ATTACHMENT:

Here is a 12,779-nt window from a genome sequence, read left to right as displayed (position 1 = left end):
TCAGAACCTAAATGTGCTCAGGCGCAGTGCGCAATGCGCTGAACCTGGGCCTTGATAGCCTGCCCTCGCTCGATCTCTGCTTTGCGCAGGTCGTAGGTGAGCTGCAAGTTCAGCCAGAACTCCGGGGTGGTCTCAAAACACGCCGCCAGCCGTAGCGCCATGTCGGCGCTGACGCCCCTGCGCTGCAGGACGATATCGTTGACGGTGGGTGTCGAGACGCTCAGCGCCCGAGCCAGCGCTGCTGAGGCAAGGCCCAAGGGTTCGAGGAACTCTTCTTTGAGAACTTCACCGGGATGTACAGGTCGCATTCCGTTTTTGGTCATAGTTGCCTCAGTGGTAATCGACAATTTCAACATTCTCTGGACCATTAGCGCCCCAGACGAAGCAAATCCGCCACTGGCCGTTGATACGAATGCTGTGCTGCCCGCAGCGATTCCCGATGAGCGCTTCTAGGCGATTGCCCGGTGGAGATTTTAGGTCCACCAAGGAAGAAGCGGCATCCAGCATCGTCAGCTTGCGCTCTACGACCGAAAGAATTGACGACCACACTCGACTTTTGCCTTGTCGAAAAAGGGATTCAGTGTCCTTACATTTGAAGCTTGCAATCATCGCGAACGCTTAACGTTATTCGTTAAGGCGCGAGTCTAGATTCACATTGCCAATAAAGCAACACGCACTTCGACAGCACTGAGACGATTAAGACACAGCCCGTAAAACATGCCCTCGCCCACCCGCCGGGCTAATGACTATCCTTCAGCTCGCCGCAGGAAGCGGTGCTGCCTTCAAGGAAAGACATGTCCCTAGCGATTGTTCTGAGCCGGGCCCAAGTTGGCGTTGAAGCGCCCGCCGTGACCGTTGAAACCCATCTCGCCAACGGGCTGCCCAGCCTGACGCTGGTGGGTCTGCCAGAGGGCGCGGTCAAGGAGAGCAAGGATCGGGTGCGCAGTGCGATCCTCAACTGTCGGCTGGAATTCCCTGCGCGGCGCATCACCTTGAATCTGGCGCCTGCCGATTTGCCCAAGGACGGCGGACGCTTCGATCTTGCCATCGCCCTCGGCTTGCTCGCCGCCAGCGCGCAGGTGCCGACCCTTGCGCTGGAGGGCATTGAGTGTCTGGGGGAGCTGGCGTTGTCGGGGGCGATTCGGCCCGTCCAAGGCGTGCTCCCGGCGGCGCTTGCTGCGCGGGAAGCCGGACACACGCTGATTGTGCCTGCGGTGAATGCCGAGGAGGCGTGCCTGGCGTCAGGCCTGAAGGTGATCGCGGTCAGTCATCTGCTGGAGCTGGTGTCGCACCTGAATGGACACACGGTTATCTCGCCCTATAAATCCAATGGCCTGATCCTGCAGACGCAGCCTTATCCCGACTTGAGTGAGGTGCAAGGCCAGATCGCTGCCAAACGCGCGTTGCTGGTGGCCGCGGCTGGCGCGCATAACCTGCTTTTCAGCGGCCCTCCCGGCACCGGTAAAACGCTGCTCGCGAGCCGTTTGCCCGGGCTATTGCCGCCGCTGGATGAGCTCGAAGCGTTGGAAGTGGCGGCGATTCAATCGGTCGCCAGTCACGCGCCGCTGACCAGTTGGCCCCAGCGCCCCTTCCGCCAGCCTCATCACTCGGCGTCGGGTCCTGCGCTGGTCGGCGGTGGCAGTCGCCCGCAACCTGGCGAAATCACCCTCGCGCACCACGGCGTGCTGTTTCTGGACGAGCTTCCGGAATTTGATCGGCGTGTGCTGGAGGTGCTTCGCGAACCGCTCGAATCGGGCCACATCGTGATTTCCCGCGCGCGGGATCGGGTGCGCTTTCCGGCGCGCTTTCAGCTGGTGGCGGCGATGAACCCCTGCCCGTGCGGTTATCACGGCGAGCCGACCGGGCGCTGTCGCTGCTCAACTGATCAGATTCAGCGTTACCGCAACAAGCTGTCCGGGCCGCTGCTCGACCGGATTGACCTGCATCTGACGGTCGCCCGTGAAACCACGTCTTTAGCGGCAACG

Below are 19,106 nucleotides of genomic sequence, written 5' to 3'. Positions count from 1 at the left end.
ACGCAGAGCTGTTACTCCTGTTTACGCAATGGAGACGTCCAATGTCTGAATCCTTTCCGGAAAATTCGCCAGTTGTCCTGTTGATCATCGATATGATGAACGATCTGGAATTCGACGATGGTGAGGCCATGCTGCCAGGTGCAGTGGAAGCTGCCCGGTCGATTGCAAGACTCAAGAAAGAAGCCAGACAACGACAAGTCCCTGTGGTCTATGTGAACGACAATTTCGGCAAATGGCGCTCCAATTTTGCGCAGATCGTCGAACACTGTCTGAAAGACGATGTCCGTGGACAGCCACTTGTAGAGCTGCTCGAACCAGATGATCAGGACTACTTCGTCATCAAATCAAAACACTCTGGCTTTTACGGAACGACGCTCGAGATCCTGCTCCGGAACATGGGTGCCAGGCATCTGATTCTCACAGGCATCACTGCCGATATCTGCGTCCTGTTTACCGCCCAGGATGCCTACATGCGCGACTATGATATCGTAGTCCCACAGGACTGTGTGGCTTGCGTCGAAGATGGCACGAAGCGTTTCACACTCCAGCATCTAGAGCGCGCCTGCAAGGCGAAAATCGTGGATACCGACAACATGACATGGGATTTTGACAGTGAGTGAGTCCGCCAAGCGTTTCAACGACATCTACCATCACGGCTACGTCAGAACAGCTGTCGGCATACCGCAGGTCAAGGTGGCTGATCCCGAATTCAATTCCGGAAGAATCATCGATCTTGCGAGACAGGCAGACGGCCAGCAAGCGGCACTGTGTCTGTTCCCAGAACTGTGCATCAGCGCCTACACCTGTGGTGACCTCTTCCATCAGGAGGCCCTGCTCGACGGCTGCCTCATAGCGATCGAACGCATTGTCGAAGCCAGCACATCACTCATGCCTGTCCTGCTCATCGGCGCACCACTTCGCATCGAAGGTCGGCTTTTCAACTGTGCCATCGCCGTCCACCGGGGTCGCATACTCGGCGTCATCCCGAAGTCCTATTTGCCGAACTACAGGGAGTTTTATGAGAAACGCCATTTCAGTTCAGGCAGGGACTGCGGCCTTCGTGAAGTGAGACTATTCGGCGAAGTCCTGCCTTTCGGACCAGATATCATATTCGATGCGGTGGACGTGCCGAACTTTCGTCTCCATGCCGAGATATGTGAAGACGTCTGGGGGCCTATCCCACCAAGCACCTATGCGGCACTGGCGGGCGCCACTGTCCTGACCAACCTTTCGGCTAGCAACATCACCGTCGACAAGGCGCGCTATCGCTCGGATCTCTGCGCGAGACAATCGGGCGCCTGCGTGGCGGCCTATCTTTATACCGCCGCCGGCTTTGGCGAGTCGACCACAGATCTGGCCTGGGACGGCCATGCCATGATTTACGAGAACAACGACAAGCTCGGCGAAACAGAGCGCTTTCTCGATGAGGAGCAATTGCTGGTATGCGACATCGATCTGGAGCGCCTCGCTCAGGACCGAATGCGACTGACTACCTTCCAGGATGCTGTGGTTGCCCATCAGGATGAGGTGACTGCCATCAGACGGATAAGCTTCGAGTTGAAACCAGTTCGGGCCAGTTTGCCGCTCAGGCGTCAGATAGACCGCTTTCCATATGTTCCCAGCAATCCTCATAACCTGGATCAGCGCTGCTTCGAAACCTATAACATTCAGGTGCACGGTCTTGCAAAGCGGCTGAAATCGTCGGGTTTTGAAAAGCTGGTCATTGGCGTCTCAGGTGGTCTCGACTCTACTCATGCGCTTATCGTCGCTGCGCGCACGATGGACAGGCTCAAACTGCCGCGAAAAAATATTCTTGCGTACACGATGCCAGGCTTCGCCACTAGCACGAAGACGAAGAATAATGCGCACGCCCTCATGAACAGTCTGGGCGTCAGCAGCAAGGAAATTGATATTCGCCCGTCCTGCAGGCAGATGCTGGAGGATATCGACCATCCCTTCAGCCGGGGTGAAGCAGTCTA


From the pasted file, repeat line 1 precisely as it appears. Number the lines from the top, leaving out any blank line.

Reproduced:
Here is a 12,779-nt window from a genome sequence, read left to right as displayed (position 1 = left end):